As a manager, I have an opportunity to improve the health of my team every day. In Bennett, I am proud to say we have made great progress in implementing various wellness initiatives. Grant-funded healthy eating/snack options, employee engagement and appreciation, stress-less techniques, team wellness activities, flexible schedules, to list a few. Bennett is recognized by the American Heart Association for the Workplace Health Achievement Bronze award for both 2019 and 2020 and received the Health Links 2020 Champion of Well-Being award.

We are proud of our health and wellness programs and organizational culture, making Bennett a great place to work.

As a small but growing organization adjacent to the Denver metro area, finding great employees can sometimes be challenging. We want to be competitive in attracting great employees and the culture is a huge part of that attraction.

With the projected growth in our community, we know more work will be necessary and can only be accomplished if the team is focused and supportive of one another. The town is working on significant infrastructure projects, internal growth, and high expectations of our town board. The to-do list seems a mile long, and I often think, how do 30 people manage getting all of these projects done?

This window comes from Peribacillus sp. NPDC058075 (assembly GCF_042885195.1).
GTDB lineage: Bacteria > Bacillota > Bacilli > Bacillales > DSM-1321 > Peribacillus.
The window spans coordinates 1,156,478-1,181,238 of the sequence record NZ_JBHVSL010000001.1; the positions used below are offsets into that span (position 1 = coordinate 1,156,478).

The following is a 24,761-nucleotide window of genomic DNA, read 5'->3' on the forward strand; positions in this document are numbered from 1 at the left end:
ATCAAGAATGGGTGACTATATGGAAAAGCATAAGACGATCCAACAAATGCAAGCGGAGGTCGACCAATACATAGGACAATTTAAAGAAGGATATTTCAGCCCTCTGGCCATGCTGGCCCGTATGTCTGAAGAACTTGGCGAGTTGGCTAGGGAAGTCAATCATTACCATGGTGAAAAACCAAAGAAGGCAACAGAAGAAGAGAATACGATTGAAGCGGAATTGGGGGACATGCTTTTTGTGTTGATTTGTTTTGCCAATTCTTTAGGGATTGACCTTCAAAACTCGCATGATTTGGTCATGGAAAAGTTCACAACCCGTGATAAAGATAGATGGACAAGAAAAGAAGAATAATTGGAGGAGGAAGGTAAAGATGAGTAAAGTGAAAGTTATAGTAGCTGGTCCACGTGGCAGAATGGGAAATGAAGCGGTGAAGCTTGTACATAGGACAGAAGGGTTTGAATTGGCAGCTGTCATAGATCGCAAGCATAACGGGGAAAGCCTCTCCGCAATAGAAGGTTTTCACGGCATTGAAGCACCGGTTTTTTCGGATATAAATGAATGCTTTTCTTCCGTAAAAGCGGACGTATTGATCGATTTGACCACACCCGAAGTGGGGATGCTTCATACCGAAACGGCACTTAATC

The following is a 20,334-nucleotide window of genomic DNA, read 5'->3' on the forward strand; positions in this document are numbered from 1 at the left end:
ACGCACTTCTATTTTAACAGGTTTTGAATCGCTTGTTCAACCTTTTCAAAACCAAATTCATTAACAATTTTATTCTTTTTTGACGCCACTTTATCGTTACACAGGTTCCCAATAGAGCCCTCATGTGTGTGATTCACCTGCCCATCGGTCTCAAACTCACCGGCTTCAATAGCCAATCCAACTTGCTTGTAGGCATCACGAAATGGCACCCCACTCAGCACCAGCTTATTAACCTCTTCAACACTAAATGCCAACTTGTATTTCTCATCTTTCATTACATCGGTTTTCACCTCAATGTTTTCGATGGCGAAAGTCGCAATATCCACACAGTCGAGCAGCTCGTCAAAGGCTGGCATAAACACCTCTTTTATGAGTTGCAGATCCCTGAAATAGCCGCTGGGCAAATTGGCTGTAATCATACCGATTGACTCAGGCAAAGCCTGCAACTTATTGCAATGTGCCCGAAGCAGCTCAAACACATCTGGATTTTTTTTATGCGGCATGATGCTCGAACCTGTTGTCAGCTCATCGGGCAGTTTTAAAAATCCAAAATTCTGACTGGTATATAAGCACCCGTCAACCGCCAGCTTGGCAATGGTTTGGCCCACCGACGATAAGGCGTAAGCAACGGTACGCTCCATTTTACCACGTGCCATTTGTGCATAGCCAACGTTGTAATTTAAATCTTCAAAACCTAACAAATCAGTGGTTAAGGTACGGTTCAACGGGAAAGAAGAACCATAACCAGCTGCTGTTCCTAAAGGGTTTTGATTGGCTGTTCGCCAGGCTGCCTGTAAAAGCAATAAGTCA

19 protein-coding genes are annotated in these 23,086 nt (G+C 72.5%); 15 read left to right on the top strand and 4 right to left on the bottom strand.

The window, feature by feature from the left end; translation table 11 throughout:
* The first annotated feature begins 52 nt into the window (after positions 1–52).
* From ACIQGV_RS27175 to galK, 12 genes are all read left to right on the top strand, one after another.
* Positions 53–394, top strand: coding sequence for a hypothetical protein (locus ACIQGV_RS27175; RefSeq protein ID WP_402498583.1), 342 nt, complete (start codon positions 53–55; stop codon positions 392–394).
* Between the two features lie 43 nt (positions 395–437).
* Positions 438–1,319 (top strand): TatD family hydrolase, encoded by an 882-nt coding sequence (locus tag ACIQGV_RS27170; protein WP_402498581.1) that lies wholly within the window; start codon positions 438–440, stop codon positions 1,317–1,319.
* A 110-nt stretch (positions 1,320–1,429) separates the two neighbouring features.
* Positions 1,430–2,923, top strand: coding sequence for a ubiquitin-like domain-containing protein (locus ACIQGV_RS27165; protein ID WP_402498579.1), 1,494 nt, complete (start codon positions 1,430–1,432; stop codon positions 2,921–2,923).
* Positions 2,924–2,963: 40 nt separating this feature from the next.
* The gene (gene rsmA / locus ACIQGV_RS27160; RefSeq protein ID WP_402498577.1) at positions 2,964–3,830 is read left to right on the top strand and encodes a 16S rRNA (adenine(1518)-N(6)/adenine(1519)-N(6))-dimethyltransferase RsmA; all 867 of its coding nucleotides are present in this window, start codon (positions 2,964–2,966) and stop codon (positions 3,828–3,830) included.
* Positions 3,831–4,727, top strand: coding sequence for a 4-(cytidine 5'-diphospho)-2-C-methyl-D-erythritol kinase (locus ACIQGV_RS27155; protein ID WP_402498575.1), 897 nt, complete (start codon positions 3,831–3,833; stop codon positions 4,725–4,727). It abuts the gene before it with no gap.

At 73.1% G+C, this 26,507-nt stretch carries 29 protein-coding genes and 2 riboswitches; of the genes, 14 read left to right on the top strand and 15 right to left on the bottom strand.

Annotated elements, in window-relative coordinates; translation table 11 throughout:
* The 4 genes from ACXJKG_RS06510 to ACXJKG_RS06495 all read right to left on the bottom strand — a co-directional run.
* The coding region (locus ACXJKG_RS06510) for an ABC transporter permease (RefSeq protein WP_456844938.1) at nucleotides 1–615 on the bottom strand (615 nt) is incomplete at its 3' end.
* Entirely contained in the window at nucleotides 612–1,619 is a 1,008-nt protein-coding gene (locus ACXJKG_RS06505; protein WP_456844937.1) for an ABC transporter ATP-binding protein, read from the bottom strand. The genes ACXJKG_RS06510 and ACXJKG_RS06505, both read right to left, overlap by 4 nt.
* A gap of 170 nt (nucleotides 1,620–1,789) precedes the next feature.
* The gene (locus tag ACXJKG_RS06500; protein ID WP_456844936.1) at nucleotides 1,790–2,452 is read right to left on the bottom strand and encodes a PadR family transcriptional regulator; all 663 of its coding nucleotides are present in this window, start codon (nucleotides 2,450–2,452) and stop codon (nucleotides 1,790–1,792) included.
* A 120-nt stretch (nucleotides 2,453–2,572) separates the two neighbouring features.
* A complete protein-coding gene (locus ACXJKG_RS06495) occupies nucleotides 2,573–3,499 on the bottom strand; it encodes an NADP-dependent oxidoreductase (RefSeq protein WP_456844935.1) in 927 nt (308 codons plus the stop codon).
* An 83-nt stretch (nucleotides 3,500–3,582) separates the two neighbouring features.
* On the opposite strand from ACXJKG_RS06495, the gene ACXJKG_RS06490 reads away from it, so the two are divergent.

The question led us to our latest work with our management team, a goal-setting program that we call Golden Egg Workshop. It was the brainchild of a meeting during the onset of the pandemic when staff were seeking connection with their now remote teammates. They needed support to keep moving forward with the substantial to-do lists from the start of the year. We had just held a virtual retreat with our town board and prioritized significant projects down to seven, but that didn't mean the continued day-to-day tasks were put to rest.  In the team meeting, I jokingly said, "Our big projects were like golden eggs and that it reminded me of Verruca Salt wanting the Golden Geese in Charlie and the Chocolate Factory," a silly metaphor, but our team likes to have fun. The goal-setting idea was simple; if our projects were like golden eggs that we needed to lay, we needed to support the geese laying them. Healthy and happy geese lay more eggs.